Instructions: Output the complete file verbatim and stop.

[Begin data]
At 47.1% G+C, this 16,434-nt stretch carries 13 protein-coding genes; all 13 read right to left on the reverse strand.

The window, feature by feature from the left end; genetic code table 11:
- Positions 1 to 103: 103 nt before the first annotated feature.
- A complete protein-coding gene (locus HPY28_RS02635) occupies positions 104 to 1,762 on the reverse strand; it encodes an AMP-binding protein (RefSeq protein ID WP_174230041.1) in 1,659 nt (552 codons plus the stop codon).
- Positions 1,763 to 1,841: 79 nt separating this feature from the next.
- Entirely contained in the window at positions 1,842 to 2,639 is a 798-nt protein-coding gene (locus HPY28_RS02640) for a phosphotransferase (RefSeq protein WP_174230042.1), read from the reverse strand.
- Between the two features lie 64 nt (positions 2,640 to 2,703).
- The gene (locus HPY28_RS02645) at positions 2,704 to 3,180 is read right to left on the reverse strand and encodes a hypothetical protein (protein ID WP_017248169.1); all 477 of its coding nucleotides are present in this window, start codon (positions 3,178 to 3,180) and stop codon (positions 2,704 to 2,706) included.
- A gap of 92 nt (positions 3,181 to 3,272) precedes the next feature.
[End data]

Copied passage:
At 47.1% G+C, this 16,434-nt stretch carries 13 protein-coding genes; all 13 read right to left on the reverse strand.

The window, feature by feature from the left end; genetic code table 11:
- Positions 1 to 103: 103 nt before the first annotated feature.
- A complete protein-coding gene (locus HPY28_RS02635) occupies positions 104 to 1,762 on the reverse strand; it encodes an AMP-binding protein (RefSeq protein ID WP_174230041.1) in 1,659 nt (552 codons plus the stop codon).
- Positions 1,763 to 1,841: 79 nt separating this feature from the next.
- Entirely contained in the window at positions 1,842 to 2,639 is a 798-nt protein-coding gene (locus HPY28_RS02640) for a phosphotransferase (RefSeq protein WP_174230042.1), read from the reverse strand.
- Between the two features lie 64 nt (positions 2,640 to 2,703).
- The gene (locus HPY28_RS02645) at positions 2,704 to 3,180 is read right to left on the reverse strand and encodes a hypothetical protein (protein ID WP_017248169.1); all 477 of its coding nucleotides are present in this window, start codon (positions 3,178 to 3,180) and stop codon (positions 2,704 to 2,706) included.
- A gap of 92 nt (positions 3,181 to 3,272) precedes the next feature.